Lack of patient-centeredness Healthcare system environment Considers the atmosphere in the clinic or medical office: physical setting (comfortable or not) treatment by staff (welcoming or not, attentive or not), protocols for delivering care “He was a general practitioner. He wasn’t my doctor. I had no relationship with him so he sent me to a clinic in Newark … there were benches lined up against the wall and people were waiting to be called in … they basically told me to go in peace … There wasn’t any kind of personal relationship. There was really not much else. I was a number.” (Participant 8, age 50s, diagnosed 1990s)
Medical provider Includes provider affect, experience, identity. Includes provider’s delivery of the diagnosis (callous, sensitive), level of engagement (attentive or not, willing to answer questions or not) “It was a bit strange … there wasn’t taking by the hand, you have it. It was more like you have it. This is it, so you need to be on medication. They were pretty much straightforward about it. There was no beating around the bush. There was no pity party … They walked out the door and left [me] in a room, alone, by myself, I guess, to absorb this … I was a bit taken aback, so this is how it is when you get infected. This is how you’ve been delivered the message. It’s thrown into your face” (Participant 16, age 40s, diagnosed 2010s)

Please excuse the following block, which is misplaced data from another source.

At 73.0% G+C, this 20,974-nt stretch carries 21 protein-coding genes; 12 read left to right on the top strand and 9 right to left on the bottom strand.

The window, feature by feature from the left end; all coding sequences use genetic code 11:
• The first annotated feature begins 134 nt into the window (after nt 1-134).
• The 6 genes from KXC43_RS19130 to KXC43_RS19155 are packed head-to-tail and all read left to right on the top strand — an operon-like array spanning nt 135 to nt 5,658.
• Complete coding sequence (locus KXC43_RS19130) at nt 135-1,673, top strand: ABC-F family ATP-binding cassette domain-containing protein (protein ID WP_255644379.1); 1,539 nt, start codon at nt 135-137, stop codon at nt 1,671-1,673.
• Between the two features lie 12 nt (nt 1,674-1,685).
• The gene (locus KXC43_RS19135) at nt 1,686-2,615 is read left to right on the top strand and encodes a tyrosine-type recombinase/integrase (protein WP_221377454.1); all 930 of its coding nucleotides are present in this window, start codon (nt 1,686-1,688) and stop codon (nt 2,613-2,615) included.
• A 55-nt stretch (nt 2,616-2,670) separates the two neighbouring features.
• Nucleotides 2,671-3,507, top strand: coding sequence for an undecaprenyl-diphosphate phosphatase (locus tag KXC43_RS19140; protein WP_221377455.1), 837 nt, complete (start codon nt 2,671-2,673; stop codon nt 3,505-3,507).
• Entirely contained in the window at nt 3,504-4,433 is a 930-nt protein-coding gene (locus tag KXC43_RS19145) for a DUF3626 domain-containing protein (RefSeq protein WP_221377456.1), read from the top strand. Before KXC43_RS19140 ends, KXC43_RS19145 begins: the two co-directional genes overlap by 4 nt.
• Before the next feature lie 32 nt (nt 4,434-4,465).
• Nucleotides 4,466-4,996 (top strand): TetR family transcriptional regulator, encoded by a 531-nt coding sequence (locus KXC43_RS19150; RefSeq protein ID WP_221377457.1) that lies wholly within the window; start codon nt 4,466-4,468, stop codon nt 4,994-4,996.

Acceptance of HIV diagnosis Disclosure or sharing of diagnosis Considers length of time before disclosure, with whom the participant shared diagnosis, reactions of those told, factors considered in the decision to disclose “I feel like when you’re being authentically yourself and you’re being honest with people about it, and you let go of that mentality of feeling like you’re a stigma … Knowing that, for me, is that I’m always aware that if these people are as open-minded as I think they are or expect them to be, then they’re going to take what I’m saying at face value, and they’re gonna take my truth, and they’re going to absorb it and respect that and respect me.. That’s it.” (Participant 13, age 30s, diagnosed 2000s)